At an open meeting of the parishioners on September 24th 1969, the following resolution was unanimously passed:-

The parishioners have carefully considered the Bishop's suggestion that the site of 'Rushmere' might be disposed of for residential purposes, and note with satisfaction and relief the Bishop's promise that the land would not be so disposed of unless and until the parishioners of St Michael's had agreed thereto.

The parishioners of Ashtead, having considered the matter, have arrived at the inescapable conclusion that the site should not be sold but should be retained for the subsequent provision of a school, as they are of the firm conviction that a Catholic school will be required in Ashtead within a very few years. If the site were to be sold, under the present national shortage of land, it is most unlikely that another suitable site would be found.

The land was not then sold and in November 1971, when Leatherhead, Epsom and Banstead schools were extended to form Middle Schools, Father McGrath was still pushing for the building of a Catholic Primary School in Ashtead.

After the church had been built and the landscaping of the grounds had begun, the statue of Our Lady which had been donated in the early days of the hut chapel and been erected in the grounds of Rushmere was moved to the present site in the garden at the front of the church. Unfortunately in the latter part of 1970 it was destroyed by vandals and in the November of that year it was replaced by a new one. Sadly, although the replacement statue still stands it has also, on at least two occasions, been attacked by vandals. In 1972 there was a proposal to the parish council that such a statue outside the church and in that position was not in keeping and would be better moved. This proposal was strongly opposed and Our Lady's image is still there to welcome us as we approach our parish church.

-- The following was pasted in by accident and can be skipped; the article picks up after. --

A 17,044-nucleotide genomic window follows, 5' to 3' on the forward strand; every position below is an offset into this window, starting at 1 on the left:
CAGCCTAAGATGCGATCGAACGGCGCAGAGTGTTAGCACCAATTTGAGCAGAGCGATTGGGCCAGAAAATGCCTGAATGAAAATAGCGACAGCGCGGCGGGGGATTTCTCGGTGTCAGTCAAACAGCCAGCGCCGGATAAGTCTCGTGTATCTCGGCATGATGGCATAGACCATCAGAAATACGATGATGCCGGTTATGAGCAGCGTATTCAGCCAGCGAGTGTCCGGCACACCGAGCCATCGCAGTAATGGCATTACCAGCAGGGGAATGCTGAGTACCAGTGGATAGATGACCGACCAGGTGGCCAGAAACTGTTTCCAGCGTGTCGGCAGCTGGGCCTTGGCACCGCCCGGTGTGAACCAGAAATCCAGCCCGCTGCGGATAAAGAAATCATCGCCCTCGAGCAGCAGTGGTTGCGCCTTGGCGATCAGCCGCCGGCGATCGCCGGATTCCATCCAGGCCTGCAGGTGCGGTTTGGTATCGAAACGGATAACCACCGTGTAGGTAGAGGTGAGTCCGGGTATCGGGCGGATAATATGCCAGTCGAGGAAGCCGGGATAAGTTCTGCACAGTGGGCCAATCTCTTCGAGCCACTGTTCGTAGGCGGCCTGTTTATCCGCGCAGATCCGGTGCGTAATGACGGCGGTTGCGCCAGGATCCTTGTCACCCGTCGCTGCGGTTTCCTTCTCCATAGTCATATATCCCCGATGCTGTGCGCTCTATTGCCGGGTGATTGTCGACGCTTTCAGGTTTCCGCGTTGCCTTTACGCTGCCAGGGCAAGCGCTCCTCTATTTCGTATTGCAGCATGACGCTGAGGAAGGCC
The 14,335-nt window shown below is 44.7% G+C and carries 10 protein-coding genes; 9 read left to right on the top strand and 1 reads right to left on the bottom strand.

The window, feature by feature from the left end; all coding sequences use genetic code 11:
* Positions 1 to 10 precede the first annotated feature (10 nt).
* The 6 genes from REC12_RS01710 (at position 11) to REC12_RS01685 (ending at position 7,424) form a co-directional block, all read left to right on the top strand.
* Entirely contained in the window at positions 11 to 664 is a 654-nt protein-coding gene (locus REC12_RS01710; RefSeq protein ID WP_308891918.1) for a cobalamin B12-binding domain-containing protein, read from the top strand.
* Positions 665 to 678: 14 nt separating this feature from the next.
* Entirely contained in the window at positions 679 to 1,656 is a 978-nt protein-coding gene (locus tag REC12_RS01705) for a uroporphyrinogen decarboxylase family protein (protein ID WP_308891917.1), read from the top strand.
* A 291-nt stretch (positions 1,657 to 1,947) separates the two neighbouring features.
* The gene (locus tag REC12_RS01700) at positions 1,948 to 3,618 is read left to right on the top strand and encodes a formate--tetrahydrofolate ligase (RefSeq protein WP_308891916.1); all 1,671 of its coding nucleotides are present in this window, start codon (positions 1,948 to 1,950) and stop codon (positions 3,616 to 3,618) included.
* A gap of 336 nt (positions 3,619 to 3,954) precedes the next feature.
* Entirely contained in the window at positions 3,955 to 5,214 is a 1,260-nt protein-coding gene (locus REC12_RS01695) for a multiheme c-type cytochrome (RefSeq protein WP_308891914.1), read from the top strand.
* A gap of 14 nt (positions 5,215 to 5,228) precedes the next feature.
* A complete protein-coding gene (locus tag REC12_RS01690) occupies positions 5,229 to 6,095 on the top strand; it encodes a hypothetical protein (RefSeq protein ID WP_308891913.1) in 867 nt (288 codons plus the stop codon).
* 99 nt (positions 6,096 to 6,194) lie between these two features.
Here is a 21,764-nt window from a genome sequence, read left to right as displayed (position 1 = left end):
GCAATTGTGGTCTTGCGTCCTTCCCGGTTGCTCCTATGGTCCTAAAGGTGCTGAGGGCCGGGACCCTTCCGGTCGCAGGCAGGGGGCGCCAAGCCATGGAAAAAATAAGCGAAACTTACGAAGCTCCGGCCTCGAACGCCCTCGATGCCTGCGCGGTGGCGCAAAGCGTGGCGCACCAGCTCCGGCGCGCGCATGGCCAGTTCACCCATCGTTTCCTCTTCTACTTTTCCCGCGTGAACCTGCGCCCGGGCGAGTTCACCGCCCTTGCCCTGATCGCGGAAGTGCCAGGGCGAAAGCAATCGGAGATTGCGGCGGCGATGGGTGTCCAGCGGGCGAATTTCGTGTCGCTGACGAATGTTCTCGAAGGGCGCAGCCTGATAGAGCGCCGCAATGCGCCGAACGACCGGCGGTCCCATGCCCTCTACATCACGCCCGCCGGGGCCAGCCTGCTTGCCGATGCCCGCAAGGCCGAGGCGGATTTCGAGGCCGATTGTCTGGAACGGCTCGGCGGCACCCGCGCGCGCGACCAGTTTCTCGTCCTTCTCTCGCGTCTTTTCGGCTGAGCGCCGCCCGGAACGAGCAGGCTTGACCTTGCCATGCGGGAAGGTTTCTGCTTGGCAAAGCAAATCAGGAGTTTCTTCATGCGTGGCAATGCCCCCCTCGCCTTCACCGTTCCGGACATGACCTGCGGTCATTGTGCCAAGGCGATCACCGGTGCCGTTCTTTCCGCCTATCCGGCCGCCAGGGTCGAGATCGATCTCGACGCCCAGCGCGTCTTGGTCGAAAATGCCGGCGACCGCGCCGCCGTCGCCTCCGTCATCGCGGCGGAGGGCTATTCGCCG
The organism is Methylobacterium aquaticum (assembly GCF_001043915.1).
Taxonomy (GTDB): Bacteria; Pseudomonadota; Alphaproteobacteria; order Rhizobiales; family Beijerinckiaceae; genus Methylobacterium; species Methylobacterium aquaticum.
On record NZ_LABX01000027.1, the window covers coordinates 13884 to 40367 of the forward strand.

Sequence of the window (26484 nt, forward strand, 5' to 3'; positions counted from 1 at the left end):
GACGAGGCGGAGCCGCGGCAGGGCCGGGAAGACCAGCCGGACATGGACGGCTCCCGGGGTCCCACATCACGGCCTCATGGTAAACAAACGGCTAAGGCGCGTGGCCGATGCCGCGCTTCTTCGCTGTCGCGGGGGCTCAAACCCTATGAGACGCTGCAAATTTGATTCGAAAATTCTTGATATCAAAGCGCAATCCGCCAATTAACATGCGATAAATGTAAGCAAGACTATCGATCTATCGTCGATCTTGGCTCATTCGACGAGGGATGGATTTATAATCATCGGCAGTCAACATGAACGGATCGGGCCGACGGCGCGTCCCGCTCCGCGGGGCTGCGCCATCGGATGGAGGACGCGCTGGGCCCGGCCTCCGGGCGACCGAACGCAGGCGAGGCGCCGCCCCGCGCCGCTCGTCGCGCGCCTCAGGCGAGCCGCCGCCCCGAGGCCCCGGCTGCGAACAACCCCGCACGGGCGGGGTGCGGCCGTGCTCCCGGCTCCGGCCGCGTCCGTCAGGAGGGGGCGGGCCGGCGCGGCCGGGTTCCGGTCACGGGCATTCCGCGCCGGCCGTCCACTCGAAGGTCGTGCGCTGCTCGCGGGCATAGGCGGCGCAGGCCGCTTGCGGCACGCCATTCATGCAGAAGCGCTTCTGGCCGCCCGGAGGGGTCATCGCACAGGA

By 1973 the church had been in use for nearly six years. Regular teams of volunteers had lovingly maintained its sparkling new appearance but there were many parts which could not be reached and in June of that year a firm of professional cleaners was brought in and the church had its first 'spring clean'. Of course the church was still not paid for and each year the money collected weekly, the proceeds of the Christmas Fair and various donations and covenants were mainly used up in paying the interest on the loan. The debt was only slowly diminishing.

In October 1973 Father McGrath put forward to the parish the idea of individuals lending, interest free, sums of £100 (or multiples of this) to the parish to payoff the debt. He explained to his parishioners that, if we did not have to concentrate our finances on paying the interest and reducing the capital of a bank loan, we should be able to help the less fortunate in other parts of the world. The loans would enable us to do this and would be repaid once our finances were secure. There was a very positive response and within a relatively short time the whole of the debt was removed. Once free of debt the church could be Consecrated.

Fr Maxwell's Memorial